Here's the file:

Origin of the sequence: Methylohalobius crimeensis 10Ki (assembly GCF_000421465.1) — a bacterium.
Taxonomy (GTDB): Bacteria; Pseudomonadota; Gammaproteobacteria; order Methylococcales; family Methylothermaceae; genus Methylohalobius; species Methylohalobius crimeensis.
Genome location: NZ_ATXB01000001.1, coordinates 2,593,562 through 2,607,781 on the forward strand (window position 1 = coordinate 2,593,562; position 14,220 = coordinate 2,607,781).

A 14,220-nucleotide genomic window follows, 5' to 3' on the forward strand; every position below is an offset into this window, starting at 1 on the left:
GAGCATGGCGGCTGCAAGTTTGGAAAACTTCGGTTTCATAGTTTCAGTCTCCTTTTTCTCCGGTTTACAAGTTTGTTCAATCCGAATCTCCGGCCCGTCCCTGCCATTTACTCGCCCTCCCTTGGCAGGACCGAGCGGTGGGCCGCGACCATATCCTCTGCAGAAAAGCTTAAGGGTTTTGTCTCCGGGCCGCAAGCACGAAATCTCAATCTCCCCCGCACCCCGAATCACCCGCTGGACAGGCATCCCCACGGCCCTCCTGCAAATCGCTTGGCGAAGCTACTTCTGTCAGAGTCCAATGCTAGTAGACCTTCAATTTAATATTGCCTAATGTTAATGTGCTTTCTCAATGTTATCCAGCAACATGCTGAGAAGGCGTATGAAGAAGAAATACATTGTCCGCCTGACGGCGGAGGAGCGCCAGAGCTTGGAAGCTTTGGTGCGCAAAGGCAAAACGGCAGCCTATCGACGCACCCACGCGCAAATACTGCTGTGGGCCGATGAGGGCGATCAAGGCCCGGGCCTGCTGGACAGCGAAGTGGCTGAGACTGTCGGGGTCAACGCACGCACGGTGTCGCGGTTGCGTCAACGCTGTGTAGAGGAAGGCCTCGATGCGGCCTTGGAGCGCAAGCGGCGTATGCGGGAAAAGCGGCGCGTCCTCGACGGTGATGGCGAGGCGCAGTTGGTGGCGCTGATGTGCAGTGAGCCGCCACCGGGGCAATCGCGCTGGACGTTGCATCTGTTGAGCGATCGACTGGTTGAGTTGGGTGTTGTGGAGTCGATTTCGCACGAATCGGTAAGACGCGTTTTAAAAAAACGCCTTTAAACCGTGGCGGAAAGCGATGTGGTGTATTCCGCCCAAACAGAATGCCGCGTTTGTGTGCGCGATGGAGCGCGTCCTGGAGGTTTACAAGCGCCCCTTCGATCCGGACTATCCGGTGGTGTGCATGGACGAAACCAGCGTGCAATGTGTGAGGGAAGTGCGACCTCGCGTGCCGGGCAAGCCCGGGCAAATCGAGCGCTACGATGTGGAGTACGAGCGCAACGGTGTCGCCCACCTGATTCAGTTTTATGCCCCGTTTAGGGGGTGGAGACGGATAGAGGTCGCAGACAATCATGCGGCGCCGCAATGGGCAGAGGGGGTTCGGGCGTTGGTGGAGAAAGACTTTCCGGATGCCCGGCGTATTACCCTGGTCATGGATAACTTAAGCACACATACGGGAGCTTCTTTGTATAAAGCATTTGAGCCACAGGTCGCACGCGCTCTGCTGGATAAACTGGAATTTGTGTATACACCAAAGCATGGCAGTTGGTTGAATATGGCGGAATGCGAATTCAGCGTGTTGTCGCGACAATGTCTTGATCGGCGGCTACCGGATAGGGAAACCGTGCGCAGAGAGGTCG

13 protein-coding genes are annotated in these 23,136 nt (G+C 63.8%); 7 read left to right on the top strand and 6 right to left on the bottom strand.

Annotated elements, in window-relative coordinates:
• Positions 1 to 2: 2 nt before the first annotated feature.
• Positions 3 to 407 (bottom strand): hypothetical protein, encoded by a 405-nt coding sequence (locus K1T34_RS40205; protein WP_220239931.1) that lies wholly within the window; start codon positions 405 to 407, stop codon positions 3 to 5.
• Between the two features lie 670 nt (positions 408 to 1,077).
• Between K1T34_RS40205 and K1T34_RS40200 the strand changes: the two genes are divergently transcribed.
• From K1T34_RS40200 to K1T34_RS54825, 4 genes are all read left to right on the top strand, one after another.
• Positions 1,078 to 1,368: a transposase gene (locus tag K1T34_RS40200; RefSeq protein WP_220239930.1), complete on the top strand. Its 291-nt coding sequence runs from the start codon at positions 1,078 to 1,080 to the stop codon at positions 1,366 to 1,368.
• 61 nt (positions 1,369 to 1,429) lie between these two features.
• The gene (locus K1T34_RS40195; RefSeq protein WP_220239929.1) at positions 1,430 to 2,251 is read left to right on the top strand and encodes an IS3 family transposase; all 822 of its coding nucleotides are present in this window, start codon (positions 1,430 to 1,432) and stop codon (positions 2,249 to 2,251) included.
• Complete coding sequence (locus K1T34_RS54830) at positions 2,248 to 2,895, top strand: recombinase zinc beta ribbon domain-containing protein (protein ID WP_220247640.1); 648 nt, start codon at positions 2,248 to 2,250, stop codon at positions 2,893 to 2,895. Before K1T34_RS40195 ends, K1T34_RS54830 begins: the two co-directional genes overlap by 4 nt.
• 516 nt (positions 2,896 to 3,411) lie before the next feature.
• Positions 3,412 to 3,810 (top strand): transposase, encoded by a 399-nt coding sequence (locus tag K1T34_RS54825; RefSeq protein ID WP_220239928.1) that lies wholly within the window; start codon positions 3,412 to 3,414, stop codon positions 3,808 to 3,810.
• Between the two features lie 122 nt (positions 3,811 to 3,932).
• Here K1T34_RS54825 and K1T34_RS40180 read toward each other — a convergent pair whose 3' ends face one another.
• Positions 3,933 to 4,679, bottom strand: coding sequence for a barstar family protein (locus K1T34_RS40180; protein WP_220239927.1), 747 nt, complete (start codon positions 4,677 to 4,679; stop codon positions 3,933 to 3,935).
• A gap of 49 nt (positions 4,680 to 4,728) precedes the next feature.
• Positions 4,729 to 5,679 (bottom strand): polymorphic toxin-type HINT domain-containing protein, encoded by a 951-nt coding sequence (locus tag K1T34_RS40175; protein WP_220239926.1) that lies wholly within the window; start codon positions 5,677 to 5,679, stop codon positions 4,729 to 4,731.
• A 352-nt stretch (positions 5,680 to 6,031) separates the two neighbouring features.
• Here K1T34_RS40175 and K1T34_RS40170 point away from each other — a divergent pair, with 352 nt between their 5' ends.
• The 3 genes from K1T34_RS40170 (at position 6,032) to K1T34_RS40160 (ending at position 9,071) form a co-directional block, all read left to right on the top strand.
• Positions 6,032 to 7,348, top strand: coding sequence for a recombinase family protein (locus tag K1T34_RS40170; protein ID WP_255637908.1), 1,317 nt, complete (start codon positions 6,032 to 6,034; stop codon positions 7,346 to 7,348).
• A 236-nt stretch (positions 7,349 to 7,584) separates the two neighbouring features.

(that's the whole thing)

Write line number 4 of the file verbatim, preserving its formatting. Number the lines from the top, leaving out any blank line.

A 14,220-nucleotide genomic window follows, 5' to 3' on the forward strand; every position below is an offset into this window, starting at 1 on the left: